High Voltage Isolation and Ground Potential Rise


High Voltage Isolation and Ground Potential Rise

This article outlines the principles of High Voltage Isolation (HVI) and Ground Potential Rise (GPR). Most often questions of concern arise to anyone associated with the use of any communication signal (analog or digital) via a metallic or fiber optic cable. Providers of telecommunications, electric service, wireless service or CATV, or operating in an isolated manufacturing or mining location, may be working in a hostile electric environment. An unprotected or improperly protected system is unsafe for the public and personnel, and exposes equipment to service interruptions or permanent damage.

Importance

People who are new to this profession or those who have many years of experience, whether an engineer, architect, tower erector, equipment installer, manager, tradesperson or safety supervisor, need to know or learn the following:

* what the level of exposure may be
* the protection equipment necessary for the work location
* the necessary safety precautions
* the accepted codes, standards and practices for addressing

The Basic High-Voltage Problem

When hydro power faults occur in electric power systems or when lightning strikes, a Ground Potential Rise (GPR) occurs, which can damage equipment and injure personnel working on the equipment unless proper isolation or protection is provided. The GPR produces a dangerous potential difference between the power station or PCS tower and a remote ground connection located at a telephone company central office, remote terminal, distant manufacturing building or other sites. Telecommunications cable damage can occur if grounding takes place across the potential difference caused by a power fault or lightning strike.

Note: Any type of cable such as a twisted pair telephone cable or coaxial cable and any type of cable plant construction such as aerial, buried or underground,can experience damage. Also, any type of service can be interrupted if proper protection is not provided.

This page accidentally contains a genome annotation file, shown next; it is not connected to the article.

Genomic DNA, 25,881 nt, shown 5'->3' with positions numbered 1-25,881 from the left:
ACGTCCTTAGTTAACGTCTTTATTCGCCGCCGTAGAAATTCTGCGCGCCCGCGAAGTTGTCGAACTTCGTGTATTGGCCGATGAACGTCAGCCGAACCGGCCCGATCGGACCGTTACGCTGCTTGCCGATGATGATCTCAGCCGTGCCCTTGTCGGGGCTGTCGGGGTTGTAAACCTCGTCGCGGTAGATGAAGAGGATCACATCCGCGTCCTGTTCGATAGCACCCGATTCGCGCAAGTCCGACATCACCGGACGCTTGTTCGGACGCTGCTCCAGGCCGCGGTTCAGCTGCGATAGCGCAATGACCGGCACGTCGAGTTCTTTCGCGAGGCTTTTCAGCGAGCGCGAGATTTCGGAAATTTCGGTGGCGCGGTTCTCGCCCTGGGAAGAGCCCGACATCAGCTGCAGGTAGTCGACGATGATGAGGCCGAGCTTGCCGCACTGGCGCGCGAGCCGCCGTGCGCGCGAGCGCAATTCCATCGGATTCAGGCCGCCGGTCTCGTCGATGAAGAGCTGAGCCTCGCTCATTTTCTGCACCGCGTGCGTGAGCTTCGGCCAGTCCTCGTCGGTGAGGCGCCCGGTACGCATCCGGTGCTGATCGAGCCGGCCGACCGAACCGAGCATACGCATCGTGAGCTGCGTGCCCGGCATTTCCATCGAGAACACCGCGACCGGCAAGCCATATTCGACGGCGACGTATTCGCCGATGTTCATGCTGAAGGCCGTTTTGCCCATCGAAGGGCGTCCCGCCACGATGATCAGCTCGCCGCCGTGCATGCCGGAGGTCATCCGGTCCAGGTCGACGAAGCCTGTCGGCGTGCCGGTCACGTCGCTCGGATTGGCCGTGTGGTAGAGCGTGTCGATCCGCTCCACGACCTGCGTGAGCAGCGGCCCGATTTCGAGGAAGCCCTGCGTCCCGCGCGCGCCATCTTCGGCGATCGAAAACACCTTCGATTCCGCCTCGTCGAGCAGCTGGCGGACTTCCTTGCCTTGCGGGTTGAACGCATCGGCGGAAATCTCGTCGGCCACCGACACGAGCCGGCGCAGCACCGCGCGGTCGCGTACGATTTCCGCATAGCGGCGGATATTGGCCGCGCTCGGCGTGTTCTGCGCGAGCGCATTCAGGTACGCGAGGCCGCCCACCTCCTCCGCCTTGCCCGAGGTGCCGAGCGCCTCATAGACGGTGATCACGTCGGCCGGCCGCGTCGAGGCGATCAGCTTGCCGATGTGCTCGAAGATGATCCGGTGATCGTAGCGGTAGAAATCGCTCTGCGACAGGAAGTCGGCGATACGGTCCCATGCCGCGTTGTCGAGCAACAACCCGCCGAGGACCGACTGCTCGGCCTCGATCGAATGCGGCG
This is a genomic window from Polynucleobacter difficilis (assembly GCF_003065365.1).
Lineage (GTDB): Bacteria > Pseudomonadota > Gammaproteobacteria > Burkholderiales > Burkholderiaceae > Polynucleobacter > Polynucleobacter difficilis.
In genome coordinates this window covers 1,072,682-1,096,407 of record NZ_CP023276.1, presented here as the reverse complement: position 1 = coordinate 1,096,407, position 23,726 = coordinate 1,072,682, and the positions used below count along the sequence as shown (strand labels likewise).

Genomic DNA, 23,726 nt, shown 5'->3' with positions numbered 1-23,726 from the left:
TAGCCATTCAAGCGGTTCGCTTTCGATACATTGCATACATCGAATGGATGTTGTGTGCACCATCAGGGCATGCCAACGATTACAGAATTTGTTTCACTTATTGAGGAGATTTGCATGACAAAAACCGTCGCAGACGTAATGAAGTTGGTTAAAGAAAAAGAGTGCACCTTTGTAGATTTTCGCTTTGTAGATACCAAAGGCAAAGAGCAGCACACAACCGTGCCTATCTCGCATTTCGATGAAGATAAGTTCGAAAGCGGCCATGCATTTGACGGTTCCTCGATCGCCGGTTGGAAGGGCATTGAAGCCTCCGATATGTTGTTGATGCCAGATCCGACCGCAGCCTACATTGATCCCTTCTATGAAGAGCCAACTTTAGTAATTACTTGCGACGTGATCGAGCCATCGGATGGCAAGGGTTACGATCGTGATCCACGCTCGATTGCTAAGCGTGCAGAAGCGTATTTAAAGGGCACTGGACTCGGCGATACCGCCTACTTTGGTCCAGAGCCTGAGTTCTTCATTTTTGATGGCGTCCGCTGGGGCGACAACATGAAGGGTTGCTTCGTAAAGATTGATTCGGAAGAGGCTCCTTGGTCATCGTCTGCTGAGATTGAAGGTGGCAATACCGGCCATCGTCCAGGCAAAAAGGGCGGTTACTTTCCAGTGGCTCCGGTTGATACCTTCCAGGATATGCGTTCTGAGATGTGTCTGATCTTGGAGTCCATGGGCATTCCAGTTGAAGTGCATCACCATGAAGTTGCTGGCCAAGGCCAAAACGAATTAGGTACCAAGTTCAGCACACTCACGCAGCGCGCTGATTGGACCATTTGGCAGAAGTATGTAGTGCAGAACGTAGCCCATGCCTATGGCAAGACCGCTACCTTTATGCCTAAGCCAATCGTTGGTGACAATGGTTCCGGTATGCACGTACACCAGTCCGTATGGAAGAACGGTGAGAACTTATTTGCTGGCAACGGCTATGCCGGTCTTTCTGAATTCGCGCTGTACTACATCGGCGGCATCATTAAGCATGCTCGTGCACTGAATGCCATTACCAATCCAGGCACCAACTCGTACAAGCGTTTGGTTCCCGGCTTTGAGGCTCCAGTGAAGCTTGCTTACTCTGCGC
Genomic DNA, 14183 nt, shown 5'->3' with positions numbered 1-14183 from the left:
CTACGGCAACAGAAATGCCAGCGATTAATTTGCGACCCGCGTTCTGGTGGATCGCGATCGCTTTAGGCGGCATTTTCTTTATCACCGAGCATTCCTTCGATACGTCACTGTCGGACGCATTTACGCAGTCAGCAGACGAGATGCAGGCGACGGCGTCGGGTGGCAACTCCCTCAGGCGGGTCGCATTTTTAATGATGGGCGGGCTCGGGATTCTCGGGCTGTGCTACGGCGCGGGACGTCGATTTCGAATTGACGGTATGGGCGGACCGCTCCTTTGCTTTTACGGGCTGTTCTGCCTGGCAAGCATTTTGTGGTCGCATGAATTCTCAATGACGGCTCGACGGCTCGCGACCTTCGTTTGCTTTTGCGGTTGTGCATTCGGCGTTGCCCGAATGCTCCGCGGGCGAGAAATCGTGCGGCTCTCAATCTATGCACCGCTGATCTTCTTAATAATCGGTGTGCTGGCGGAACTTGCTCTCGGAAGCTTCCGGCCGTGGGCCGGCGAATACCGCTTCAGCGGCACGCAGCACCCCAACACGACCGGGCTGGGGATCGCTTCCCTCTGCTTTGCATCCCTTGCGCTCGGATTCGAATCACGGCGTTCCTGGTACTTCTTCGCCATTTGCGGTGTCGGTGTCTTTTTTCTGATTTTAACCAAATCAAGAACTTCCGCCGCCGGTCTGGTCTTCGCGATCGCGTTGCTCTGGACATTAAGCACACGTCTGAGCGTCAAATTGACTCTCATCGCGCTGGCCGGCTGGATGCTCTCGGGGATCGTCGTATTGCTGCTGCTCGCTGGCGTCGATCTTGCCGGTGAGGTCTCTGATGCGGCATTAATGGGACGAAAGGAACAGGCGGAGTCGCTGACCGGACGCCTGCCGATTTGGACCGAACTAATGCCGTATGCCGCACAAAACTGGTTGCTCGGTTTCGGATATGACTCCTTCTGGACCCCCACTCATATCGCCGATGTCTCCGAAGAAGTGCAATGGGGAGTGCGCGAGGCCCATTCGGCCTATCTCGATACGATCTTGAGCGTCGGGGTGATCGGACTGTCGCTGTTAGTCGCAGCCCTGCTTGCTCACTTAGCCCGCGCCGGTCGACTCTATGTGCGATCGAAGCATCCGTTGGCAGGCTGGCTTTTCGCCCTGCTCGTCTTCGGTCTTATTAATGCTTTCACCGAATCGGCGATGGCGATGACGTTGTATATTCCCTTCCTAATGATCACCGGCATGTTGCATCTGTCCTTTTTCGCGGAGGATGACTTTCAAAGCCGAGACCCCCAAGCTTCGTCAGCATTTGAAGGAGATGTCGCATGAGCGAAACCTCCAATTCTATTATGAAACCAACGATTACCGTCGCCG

In general, special protection equipment, corporate policies and procedures are necessary to ensure the safety of personnel and protection of equipment including cables, termination equipment, etc. The reliability of communications circuits is questionable when they are in an unprotected high voltage environment. Disturbances on electric power systems and lightning can cause GPR, voltage induction on telecommunications cables, power surges and high-voltage transients.

ervice Performance Objectives (SPO) or Quality of Service

Telecommunications service is expected to operate with a standard performance objective as outlined below:

* Class A - Service must be available before, during and after the fault event
* Class B – Service must function before and after, but not necessarily during, the fault event
* Class C – Interruptible, non-critical service

Levels of Protection

Standard protection devices are designed to work under the following GPR conditions:

Basic Protection Level I

* Cable stress below 300 Volts peak asymmetrical
* All SPO classes of service (A, B and C)

Basic Protection Level II

* Cable stress below 1000 Volts peak asymmetrical
* SPO Class B or Class C services

Basic Protection Level III

* Above 1000 Volts peak asymmetrical
* Should require a High Voltage Isolator (HVI)
* All SPO classes of service

Common Protection Devices

Protection devices listed below are designed to work under the following categories and levels:

Basic Protection Level I and II

* Carbon blocks
* Gas tubes
* Solid state protectors
* Solid state hybrid protectors
* Heat coils
* Spark gaps
* Mutual Drainage Reactors (MDR)

Protection devices listed below are designed to work under the following:

Basic Protection Level III

* Lightning arresters
* High dielectric cables
* Isolation transformers
* Neutralizing transformers (Old technology)
* Copper HV electronic isolators
* Fiber HV electronic isolators

Electric Power System Telecommunications Equipment and Applications

There are many types of protective relaying and system control equipment used in the electric power industry which require communications circuits to clear faults, operate the system, protect personnel and equipment, and maintain system reliability.

Advanced protective relaying schemes that require “Class A” communications circuits are commonly used by the electric power industry to open High Voltage (HV) circuit breakers at remote locations. Examples of this type of equipment are listed below:

Protective relaying communications

* Audio tones
* DC pilot wire relaying Applications
* Transfer trip
* Breaker failure
* Permissive overreaching
* Directional comparison